I’ll leave it to you to decide whether the prescriptions Brooks offers would really change the current dynamic, but at bottom, the suggestion that it’s all on the president to figure out a way to persuade Republicans to drop their intransigence is still a dodge.
If a consumer were to read your instructions first before purchasing, would they still buy your product? Very few product companies pay close attention to the User Manual and the effects it can have on the brand experience.So, where do you start when rethinking this part of your product?
One of the most profound pieces of political journalism I’ve read in years. It actually struck a hopeful chord inside me that I thought might have moved beyond reach.
One afternoon last month, I paid a visit to two young Republicans named Bret Jacobson and Ian Spencer, who work in a small office in Arlington, Va., situated above an antique store and adjacent to a Japanese auto shop. Their five-man company, Red Edge, is a digital-advocacy group for conservative causes, and their days are typically spent designing software applications for groups like the Heritage Foundation, the Republican Governors Association and the U.S. Chamber of Commerce. Lately, however, Jacobson and Spencer have taken up evangelizing — and the sermon, delivered day after day to fellow conservatives in the form of a 61-point presentation, is a pitiless we-told-you-so elucidation of the ways in which Democrats have overwhelmed Republicans with their technological superiority.
But the handful of conservatives who attended the conference this past November were in no mood to sneer. One was Patrick Ruffini, a 34-year-old leader of the G.O.P.’s young-and-restless digerati. At RootsCamp, his breathless tweets of the sessions held by top Obama organizers — “In eight years, calling people will be obsolete”; “Digital organizing director and field director will be one and the same” — set off a buzz among Republican techies. Ruffini was plainly impressed by the openness of the experience. “I’m like, Wow, they’re doing this in front of 2,000 people, and the system seems to actually work,” he told me a month later. “The thing I was struck by at RootsCamp was that in many ways, the Democratic technology ecosystem has embraced the free market — whereas the Republican one sort of runs on socialism, with the R.N.C. being the overlord.”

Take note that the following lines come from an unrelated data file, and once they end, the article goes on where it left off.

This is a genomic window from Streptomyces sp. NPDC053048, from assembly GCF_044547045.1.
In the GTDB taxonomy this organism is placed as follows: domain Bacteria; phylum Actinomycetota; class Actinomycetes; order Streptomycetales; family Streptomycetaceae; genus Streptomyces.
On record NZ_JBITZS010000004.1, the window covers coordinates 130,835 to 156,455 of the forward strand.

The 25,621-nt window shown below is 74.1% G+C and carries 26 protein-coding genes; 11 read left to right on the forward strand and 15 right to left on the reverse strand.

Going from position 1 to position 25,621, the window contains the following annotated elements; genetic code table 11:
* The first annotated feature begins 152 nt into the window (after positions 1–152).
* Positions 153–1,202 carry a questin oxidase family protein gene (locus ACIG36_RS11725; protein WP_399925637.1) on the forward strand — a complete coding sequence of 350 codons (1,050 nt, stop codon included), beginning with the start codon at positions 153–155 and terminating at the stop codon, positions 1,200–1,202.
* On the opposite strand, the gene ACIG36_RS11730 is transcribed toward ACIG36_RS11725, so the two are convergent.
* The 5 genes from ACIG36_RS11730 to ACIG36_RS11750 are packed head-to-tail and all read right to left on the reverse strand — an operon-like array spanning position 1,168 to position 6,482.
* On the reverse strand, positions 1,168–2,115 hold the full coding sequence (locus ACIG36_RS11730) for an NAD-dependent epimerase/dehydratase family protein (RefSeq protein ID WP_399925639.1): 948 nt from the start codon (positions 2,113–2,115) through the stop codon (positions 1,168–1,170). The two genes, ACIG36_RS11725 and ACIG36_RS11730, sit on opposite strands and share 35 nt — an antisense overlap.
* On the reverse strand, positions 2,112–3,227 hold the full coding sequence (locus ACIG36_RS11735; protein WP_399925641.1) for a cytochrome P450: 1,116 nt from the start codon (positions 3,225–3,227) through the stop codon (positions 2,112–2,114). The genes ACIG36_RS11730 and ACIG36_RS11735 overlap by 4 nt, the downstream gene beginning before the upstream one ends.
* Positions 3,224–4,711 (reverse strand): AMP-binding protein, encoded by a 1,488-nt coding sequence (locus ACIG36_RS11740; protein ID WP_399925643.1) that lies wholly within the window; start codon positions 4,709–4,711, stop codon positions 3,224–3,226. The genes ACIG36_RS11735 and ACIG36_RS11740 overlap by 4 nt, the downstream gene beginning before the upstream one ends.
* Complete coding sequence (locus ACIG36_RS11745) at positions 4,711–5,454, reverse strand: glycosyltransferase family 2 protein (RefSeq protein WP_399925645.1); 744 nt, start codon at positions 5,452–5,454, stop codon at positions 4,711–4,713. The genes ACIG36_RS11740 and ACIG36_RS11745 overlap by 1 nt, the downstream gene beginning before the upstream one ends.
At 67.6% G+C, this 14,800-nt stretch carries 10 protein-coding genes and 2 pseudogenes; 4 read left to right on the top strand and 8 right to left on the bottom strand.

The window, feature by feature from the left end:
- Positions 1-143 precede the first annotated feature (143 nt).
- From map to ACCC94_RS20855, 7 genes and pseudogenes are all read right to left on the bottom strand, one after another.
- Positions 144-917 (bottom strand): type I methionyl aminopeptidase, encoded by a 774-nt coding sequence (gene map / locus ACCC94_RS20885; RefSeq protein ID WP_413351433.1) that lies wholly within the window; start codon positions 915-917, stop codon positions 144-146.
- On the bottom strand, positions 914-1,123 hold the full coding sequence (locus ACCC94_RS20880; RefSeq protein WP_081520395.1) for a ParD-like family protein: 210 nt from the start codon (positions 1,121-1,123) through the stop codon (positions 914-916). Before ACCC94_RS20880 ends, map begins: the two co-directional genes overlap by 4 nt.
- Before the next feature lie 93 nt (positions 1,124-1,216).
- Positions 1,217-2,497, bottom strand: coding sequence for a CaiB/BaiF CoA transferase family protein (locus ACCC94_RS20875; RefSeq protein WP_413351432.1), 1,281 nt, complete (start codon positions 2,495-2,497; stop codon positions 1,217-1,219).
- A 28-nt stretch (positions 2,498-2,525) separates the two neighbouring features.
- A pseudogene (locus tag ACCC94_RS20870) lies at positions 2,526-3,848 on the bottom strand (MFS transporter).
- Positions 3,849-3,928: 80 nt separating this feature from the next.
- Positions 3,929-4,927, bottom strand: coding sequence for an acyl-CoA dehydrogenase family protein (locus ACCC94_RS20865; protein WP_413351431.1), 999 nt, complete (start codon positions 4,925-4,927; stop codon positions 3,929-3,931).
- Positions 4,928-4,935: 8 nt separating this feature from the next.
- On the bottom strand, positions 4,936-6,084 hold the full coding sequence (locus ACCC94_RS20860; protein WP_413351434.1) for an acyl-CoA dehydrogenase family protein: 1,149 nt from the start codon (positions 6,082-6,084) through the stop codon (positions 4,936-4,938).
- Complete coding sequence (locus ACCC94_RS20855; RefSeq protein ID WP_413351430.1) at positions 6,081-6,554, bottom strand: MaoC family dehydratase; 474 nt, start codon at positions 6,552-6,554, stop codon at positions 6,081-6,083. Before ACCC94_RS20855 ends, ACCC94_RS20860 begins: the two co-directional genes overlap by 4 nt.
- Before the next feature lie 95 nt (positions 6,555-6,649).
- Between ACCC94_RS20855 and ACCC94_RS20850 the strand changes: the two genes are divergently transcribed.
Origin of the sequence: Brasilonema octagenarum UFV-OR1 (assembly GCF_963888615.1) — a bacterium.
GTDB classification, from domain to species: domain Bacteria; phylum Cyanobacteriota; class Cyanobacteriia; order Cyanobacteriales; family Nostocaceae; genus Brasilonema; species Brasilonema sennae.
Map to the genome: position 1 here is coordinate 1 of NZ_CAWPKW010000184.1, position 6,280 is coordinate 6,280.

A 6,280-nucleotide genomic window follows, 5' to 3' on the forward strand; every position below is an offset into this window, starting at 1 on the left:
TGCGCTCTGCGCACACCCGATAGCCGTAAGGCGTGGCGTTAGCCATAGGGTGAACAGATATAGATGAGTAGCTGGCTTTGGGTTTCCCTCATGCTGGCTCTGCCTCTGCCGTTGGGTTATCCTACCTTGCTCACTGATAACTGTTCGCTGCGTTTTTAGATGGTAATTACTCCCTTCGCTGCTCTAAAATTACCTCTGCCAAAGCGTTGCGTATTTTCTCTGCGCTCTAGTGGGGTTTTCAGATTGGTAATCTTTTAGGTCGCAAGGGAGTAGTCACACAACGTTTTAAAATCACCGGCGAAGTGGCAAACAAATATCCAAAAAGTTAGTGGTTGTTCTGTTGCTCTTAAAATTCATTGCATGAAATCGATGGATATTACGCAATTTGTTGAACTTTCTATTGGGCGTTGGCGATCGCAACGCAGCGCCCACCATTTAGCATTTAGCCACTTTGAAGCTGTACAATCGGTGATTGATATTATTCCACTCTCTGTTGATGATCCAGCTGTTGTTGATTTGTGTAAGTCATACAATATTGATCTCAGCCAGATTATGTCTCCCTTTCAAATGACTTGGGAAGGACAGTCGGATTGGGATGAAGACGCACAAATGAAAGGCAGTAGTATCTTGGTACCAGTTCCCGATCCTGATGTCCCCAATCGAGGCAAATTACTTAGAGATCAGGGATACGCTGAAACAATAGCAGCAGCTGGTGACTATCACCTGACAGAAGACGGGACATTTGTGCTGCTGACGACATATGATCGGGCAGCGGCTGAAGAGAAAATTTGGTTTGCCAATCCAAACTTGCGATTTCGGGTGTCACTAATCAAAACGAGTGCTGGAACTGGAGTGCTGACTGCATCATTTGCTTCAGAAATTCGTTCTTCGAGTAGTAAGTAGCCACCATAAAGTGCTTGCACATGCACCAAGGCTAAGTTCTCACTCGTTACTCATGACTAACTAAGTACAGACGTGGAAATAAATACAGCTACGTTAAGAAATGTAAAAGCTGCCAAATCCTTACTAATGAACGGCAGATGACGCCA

Many young conservatives also said that technological innovation runs at cross-purposes with the party’s corporate rigidity. “There’s a feeling that Republican politics are more hierarchical than in the Democratic Party,” Ben Domenech, a 31-year-old blogger and research fellow at the libertarian Heartland Institute, told me. “There are always elders at the top who say, ‘That’s not important.’ And that’s where the left has beaten us, by giving smart people the space and trusting them to have success. It’s a fundamentally anti-entrepreneurial model we’ve embraced.”
But, I asked Plouffe, wasn’t the G.O.P. just one postmodern presidential candidate — say, a Senator Marco Rubio — away from getting back into the game?